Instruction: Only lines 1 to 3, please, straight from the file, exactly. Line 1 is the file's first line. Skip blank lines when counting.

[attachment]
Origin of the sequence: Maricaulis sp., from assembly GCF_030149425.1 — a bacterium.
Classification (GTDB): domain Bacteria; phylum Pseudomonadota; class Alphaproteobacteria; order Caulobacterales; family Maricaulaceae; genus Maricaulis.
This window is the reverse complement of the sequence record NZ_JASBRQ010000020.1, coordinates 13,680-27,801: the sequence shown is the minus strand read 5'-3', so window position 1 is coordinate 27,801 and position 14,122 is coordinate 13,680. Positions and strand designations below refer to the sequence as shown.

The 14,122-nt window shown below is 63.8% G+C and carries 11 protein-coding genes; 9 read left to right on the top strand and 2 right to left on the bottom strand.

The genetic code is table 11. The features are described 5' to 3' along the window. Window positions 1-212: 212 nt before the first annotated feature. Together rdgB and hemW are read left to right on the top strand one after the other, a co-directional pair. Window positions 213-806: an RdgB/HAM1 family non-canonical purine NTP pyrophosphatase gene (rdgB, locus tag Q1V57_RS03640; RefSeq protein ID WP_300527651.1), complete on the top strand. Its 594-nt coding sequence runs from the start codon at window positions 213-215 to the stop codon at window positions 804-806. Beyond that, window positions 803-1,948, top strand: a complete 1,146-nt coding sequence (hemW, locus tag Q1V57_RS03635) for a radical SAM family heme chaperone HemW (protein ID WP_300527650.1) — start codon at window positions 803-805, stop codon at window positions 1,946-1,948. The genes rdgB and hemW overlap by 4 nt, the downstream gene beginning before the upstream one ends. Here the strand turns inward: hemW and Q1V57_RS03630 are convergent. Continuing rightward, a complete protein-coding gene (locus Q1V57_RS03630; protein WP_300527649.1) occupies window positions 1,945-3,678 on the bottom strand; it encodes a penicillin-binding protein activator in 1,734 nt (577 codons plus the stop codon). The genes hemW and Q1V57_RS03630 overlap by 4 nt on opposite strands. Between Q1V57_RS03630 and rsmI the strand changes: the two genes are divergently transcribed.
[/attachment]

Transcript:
Origin of the sequence: Maricaulis sp., from assembly GCF_030149425.1 — a bacterium.
Classification (GTDB): domain Bacteria; phylum Pseudomonadota; class Alphaproteobacteria; order Caulobacterales; family Maricaulaceae; genus Maricaulis.
This window is the reverse complement of the sequence record NZ_JASBRQ010000020.1, coordinates 13,680-27,801: the sequence shown is the minus strand read 5'-3', so window position 1 is coordinate 27,801 and position 14,122 is coordinate 13,680. Positions and strand designations below refer to the sequence as shown.